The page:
Doctor insights on:
Co Poisoning Testing
Colonoscopy ordered for mom after bout of food poisoning. Testing was neg for infection but trace blood. Feeling ok now. Why not observe or have vc?
Toxic ingestion (also called "poisoning") is a condition in which a person has eaten or drank a substance that causes ill symptoms or damage to his body. Taking an overdose of a medicine, taking any dose of a poison, drinking too much vodka, or accidentally drinking antifreeze. . . are all ...Read more
Blood test: See your provider and tell them of your concern. A blood test can usually answer this question. ...Read more
Testing: The normal screening done in this country usually just looks at the hemoglobin level, since it is suppressed by lead poisoning. This is an indirect test and available anywhere they have health care services. A serum lead test is more specific for lead exposure and also readily available through most labs. ...Read more
Well visit: This should be done routinely at their 12m and/or 2 yo visit. ...Read more
CO poisoning: A simple blood test can give you the answer. ...Read more
Confusing question: Screening tests that indirectly assess lead exposure are part of routine health care for infants. Direct testing for lead is required by medicaid in infants and toddlers. When or if parents are actually taking their kids in for these visits varies within various cultural or family situations. Low level exposure seldom produces clinical symptoms, high level exposure will produce symptoms. ...Read more
Took cipro (ciprofloxacin) for food poisoning, got yeast infection treated twice with flucunazole went away, went to dr tested for BV and yeast. Got the meds. Help!!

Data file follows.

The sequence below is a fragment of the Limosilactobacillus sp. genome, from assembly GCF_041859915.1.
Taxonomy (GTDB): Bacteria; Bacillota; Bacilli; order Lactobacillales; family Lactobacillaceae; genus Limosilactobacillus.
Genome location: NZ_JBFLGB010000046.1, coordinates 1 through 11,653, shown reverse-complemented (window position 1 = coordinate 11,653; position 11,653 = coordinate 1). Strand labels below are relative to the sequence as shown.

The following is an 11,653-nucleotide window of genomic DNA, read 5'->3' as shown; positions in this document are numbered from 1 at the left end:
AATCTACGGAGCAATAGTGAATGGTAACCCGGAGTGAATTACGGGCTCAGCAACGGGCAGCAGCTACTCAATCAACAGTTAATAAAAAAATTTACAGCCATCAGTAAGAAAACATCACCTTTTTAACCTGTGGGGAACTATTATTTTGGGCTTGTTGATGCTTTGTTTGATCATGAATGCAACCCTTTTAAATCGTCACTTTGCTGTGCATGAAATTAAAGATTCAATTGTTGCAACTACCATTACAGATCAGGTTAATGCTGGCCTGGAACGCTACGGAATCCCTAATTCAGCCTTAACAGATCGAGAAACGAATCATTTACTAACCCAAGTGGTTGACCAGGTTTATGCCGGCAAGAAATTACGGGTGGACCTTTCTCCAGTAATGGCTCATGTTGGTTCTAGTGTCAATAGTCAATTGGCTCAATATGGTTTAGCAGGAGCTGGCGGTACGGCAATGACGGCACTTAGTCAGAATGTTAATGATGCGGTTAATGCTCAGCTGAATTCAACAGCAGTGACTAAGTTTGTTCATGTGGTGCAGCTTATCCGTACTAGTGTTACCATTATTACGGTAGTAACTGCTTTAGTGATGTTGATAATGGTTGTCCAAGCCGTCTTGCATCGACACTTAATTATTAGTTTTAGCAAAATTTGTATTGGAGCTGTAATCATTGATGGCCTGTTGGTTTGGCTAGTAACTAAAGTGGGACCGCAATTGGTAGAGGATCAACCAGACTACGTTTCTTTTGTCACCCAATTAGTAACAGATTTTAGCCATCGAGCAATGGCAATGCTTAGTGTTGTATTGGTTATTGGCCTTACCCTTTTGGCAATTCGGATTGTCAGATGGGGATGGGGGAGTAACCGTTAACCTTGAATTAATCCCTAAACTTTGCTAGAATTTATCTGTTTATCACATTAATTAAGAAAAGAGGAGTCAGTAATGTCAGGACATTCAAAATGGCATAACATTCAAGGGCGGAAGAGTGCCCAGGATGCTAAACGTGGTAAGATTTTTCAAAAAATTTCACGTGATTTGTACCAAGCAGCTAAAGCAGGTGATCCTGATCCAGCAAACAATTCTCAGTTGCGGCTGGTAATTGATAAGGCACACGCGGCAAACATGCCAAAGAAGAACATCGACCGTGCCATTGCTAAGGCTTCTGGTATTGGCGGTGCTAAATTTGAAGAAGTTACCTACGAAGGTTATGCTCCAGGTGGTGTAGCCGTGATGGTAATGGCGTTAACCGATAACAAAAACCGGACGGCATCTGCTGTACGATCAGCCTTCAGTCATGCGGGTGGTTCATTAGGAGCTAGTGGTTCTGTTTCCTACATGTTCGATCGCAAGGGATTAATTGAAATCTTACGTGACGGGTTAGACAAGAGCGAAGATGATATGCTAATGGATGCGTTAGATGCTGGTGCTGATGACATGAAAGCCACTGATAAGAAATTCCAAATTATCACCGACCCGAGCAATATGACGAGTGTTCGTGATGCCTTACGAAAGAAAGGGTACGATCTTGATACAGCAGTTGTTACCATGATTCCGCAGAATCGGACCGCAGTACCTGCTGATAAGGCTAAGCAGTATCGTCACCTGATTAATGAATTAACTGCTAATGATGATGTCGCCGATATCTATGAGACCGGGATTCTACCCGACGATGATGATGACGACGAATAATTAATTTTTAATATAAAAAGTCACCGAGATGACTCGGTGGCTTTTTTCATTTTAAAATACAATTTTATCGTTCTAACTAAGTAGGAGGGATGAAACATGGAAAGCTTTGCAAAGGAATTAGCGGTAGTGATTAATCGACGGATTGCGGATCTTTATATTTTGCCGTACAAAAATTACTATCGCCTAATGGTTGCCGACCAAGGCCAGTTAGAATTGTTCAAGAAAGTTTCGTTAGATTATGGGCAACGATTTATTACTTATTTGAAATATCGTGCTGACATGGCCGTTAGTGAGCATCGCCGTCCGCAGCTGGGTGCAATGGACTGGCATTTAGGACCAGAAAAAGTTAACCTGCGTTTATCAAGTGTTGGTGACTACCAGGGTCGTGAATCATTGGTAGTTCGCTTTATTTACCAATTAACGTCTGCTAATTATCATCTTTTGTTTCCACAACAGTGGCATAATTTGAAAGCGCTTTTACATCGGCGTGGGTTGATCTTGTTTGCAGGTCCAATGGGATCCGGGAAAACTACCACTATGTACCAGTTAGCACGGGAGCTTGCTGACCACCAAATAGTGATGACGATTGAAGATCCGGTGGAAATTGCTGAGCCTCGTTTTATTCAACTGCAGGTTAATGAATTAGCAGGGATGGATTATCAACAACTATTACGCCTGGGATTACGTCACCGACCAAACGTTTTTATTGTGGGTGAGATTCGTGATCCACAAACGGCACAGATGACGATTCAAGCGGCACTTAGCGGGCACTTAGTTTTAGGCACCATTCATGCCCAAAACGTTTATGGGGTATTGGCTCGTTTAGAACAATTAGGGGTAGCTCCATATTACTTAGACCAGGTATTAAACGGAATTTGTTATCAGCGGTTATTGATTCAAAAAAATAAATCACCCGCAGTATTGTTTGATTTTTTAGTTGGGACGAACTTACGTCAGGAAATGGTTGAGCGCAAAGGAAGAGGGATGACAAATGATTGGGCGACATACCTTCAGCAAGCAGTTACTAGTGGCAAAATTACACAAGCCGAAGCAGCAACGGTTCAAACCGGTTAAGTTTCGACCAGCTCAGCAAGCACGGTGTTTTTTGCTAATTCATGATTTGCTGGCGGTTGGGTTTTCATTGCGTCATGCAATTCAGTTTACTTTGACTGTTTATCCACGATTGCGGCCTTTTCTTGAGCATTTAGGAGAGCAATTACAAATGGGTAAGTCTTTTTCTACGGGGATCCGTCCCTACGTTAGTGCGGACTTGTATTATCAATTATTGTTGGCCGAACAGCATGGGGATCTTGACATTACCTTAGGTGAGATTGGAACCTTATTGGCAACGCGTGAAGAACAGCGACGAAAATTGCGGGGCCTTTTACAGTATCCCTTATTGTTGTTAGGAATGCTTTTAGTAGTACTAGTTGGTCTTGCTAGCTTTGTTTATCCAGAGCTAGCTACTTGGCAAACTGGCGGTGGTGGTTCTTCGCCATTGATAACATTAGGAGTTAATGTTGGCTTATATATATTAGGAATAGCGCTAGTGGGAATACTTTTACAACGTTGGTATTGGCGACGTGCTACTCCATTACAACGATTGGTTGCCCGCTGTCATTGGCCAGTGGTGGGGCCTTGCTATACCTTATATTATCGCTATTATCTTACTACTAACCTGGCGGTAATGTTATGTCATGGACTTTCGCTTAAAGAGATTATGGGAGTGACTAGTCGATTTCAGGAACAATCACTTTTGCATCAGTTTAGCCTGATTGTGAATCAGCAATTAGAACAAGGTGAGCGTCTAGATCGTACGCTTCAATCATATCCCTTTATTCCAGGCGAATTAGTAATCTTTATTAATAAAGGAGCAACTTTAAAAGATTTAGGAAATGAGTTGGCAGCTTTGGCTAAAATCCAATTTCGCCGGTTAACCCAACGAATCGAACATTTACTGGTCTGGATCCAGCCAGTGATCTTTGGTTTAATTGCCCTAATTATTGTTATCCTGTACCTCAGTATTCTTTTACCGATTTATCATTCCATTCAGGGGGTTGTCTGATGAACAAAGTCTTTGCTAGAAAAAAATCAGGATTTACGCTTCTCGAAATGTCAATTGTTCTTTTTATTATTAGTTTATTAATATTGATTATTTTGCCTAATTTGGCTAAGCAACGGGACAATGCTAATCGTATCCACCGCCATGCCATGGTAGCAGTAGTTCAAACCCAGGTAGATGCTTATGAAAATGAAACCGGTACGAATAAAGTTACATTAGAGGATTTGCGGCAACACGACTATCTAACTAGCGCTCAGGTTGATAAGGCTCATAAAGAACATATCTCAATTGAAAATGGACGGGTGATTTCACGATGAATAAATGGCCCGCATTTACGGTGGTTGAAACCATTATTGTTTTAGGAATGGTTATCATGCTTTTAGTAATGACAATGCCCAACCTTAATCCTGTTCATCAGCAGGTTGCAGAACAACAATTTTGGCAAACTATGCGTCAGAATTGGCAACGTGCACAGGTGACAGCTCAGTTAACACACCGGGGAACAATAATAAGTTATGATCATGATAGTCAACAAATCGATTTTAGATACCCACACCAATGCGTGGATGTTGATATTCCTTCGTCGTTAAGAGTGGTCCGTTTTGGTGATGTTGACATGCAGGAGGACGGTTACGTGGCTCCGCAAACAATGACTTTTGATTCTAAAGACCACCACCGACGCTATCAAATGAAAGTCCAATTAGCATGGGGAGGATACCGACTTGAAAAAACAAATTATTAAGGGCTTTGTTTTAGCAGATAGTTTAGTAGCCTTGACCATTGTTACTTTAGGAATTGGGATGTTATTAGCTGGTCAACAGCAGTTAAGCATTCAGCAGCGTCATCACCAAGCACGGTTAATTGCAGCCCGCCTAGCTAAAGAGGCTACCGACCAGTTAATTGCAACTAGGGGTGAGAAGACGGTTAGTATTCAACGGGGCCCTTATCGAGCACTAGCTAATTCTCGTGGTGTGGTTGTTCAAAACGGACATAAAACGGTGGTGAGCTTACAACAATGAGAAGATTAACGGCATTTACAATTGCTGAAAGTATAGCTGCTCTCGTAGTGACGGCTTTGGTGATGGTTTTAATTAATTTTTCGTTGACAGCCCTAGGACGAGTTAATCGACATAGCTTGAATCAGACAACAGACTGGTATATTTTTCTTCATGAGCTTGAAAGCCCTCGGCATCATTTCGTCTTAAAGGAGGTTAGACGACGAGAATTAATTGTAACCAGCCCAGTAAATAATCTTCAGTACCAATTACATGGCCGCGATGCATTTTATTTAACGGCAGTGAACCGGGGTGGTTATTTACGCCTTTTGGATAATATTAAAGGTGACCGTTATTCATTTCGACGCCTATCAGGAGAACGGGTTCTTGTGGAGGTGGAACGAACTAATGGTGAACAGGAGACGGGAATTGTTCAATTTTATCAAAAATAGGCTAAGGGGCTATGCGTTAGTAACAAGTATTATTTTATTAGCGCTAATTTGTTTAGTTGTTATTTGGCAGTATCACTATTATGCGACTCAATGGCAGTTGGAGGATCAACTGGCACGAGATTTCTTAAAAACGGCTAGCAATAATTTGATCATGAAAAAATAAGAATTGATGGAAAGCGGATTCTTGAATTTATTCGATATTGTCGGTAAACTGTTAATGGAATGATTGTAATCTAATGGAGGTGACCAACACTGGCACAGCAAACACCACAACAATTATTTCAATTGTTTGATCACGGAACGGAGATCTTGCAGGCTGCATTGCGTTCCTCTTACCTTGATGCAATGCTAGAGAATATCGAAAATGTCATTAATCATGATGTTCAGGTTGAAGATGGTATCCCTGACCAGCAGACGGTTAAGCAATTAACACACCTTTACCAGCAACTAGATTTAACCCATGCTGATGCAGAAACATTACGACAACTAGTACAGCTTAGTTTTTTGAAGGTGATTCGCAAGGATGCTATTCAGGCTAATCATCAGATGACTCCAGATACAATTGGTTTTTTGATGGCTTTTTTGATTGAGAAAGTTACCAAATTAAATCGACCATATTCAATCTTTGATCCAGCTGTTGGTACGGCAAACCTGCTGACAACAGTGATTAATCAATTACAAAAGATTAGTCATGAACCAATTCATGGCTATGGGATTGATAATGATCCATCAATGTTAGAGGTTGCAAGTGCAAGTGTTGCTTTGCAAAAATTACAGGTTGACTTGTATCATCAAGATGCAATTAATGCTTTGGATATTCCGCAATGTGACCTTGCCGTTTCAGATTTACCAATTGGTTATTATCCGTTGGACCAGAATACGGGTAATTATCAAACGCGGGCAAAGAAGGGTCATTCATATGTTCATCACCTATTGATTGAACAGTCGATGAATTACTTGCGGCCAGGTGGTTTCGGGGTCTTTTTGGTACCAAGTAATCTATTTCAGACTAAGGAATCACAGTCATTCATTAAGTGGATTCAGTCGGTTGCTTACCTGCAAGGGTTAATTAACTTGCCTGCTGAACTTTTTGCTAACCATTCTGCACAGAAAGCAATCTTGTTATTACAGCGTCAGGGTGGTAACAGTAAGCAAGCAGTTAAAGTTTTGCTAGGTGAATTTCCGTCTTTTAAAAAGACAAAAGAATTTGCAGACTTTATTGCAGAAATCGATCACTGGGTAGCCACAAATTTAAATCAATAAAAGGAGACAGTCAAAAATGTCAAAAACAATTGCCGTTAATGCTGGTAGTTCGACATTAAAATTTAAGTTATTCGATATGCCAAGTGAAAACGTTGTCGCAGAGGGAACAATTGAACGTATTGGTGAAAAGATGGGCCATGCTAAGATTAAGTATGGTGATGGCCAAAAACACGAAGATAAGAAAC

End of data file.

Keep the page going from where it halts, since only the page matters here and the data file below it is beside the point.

Is it necessary to get my 1 year to get tested for lead poisioning? Our home was built in 1900 but has been repainted various times recently.
Yes: The aap does recommend lead testing for 1 yr olds- even if the home has been repainted old paint may still chip from the windows and walls. There are also other sources of lead in the environment. Better to have a simple blood test then miss a dangerous poisoning! ...Read more
Goes the other way:
Ventilation prevents build up of carbon monoxide.
http://www. Cdc. Gov/co/faqs. Htm ...Read more
Organophosphate: This causes a build up of acetylcholine due to enzyme inhibition. Symptoms may be mild eg. Gi to severe such as come, respiratory arrest etc... So treatment needs to be done in a hospital. An evlauation needs to be done first. - effects are independent of exposure amount. Atropine and pralidoxime are used for treatment along with supportive care. ...Read more
Food poisoning may be due to chemicals, biological toxins, and live mico-organisms. The common symptoms are nausea, vomiting diarrhoea but there are many variations. See this site for more info.
http://www. Webmd. Com/food-recipes/food-poisoning/understanding-food-poisoning-symptoms. ...Read more
Variable: Symptoms from scorpion stings can be quite variable: there can be pain or numbness at the bite site. Heart rate and& respiratory rate may increase along with ^ blood pressure, weakness & twitching of muscles. In the United States the scorpion that is likely to cause the most problems is called the bark scorpion. In some areas of the world scorpion stings may be lethal. ...Read more